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Corporate Wellness Program – Collecting Data is the Key for Success

By 20/05/2010November 21st, 2018No Comments

When you decide to build and then measure the success of your corporate wellness program, it is essential to collect data from your employees and managers, at the beginning of the process and along the way.

There are several types of data that need to be gathered; however there are three primary sources, mentioned below, that should always be collected. By analysing these data and showing them to your corporate Health provider, you will be guaranteed a solid foundation for a successful corporate wellness program.

1. Health Risk Appraisal (HRA)

A health risk appraisal is an electronic or paper-based questionnaire designed to gather important information about your employees’ health behaviours and risk factors. There are nowadays very good quality HRA tools available for employers, that cost approximately AU$12 per employee for the electronic version and AU$18 per employee for the paper-based version.

The HRA process should ideally be conducted once a year so that each employee has an ongoing account of their health status and you have record of health trends in your organisation.

To help you drive up participation rates and not get stuck with a very low result, prepare a solid communication plan highlighting several key messages, such as ‘we care about you and your health, and use appropriate incentives to motivate your employees to fill out the questionnaire.

2. Individual Interest Survey

The objective of such a survey is to uncover your employees’ health interests. It can uncover hidden opportunities that can help move your wellness program forward. It also allows your staff, protected by anonymity, to tell you what is important to them.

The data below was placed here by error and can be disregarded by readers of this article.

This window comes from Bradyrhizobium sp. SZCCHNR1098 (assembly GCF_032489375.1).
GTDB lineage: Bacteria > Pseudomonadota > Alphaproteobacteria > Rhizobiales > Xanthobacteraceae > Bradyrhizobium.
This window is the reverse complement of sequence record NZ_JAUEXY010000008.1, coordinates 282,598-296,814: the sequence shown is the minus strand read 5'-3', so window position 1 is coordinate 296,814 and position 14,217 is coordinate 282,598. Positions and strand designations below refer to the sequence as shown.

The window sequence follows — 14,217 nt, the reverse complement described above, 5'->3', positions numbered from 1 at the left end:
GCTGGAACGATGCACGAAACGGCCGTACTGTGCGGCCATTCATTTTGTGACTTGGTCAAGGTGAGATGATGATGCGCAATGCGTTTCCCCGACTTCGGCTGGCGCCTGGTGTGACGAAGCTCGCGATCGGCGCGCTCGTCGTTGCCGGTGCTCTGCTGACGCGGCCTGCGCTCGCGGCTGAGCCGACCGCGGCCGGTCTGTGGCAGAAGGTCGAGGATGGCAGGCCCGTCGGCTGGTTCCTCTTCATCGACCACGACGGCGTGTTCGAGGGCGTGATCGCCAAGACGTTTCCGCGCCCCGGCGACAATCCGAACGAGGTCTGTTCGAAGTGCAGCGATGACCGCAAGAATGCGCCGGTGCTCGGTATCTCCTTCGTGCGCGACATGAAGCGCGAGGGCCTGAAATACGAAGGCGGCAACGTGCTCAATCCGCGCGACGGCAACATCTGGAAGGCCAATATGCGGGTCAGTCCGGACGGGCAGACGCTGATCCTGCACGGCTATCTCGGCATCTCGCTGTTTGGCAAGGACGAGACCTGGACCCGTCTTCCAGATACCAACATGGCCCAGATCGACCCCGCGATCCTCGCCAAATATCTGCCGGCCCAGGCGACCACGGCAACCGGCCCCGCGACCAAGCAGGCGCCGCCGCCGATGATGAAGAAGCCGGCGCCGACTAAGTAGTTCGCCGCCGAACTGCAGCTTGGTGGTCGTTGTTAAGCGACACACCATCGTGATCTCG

More importantly, it gives your employees the feeling that they are part of the overall wellness programming process, which in return makes them more committed and successful in their progress.

To help you develop an interest survey, start by conducting a series of focus groups. The groups should include a diverse group of employees who represent the typical users of the wellness programs.

Then once you’ve collected enough information from the focus groups, it’s time to develop the survey itself. Before launching the survey to the entire organisation, you might find useful to pilot it with a small sample of colleagues and employees.

3. Health & Productivity Questionnaire (HPQ)

The HPQ was developed by Professor Ron Kessler to support the WHO global burden of disease initiative. It’s a survey instrument that generates valid data about the indirect workplace costs of employee health problems. It focuses on assessing presenteeism, absenteeism and critical incidents on the job.

The survey has short-term, intermediate and long term goals. Short term it provides information about the direct costs of untreated health problems. The intermediate goal is to evaluate the ROI of your wellness programs, and long term goal is to provide you with ongoing quality assurance once changes in employee’s health show a positive ROI.

The HPQ will help you evaluate the ROI of new investment decisions regarding employee health benefits and programs. It’s also incredibly useful for multi-site companies, enabling them to test programs at one site and track effectiveness as the program expands to other sites.

Overall it will help you determine what’s needed and what works, ensuring you’re confident in your health and wellness program decision making and can justify continued expenditures.

For more information on corporate wellness programs contact Healthworks on 1300 90 10 90 (International: IDD 61-2-9954-1888)  or contact us.


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